Most probably, Venice is the European city with the smallest asphalted area, which accounts only for about the 2.5% of its dry land area. Over 80% of it is paved in stone, a non-polluting natural material.
This process began in the 16th century and in the span of three centuries led trachyte to progressively replace dirt and bricks in stretcher and rowlock courses. Trachyte is a volcanic stone that since the Republic of Venice is quarried in the Euganean Hills, about 60km far from Venice.
In addition, the white Istrian stone was introduced for the outer sides of the fondamenta and to ornate the masegni pavements, as in St Mark’s Square and in front of many churches, in accordance with the large use made of that of stone for buildings’ façades and wellheads. The presence of Istrian stone in the city dates back to the annexation of the Istrian towns to the Republic of Venice in the 13th-14th century, and particularly of Orsera (Vrsar). Due to the quarry restrictions that Croatia recently imposed, the Istrian stone is increasingly replaced by the less valuable biancone quarried in Trani, for instance for the fondamenta at Punta della Dogana.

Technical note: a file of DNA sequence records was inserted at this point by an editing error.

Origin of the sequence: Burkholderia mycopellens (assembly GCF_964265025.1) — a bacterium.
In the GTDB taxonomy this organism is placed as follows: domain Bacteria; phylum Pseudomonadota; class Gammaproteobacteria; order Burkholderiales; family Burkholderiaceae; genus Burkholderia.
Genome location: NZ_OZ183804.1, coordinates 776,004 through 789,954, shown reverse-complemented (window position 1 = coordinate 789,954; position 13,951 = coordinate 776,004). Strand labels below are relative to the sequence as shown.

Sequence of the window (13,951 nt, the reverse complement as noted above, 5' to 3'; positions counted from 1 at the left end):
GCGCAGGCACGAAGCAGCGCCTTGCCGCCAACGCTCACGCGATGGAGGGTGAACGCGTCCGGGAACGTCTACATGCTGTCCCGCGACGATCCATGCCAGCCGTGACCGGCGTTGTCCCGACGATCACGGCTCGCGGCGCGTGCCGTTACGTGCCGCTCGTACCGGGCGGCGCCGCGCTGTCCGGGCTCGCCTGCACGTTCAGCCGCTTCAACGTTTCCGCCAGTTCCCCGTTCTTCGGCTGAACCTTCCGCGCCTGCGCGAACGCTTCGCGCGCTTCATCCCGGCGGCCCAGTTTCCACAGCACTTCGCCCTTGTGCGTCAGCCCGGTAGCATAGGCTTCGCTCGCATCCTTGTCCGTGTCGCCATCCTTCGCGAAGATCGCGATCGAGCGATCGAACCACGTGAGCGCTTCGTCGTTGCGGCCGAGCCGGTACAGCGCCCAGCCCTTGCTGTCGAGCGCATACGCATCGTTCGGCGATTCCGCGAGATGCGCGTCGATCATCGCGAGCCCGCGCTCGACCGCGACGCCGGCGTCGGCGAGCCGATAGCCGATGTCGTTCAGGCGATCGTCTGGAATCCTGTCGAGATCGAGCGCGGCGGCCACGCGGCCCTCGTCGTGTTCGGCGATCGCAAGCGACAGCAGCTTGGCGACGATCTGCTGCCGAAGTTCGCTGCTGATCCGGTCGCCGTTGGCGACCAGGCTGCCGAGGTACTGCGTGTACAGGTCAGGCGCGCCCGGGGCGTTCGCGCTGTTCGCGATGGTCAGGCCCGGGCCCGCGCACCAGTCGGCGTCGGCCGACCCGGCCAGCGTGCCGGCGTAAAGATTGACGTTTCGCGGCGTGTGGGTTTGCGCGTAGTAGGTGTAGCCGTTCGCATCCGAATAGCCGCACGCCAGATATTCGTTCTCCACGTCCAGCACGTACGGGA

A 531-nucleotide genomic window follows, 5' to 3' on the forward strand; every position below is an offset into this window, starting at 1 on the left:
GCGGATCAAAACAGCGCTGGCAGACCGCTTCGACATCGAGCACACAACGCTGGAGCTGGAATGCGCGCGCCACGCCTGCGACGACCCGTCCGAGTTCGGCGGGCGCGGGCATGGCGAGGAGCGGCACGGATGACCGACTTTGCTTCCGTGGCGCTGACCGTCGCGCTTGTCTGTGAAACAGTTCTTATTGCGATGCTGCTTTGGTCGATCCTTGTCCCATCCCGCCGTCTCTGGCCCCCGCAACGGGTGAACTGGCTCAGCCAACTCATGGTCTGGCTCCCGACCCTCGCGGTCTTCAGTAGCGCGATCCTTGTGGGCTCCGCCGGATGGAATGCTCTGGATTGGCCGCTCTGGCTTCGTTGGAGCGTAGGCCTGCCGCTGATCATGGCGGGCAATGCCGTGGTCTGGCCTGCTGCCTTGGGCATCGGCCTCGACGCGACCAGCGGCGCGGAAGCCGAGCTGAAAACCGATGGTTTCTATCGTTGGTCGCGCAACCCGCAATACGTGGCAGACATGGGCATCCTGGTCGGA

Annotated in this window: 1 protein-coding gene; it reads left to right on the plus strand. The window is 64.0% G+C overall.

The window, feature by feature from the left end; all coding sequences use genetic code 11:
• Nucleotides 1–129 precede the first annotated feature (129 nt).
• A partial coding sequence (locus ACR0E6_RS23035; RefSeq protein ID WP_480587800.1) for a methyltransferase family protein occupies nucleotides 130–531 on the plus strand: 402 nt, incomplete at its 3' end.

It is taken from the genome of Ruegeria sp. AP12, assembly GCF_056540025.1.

Porfido, in cubes or tiles, was introduced mostly in the first decades of the 20th century for the street paving of the newly developed residential areas of Sant’Elena and Santa Marta, and for the external areas in front of new buildings, as Santa Lucia railway station.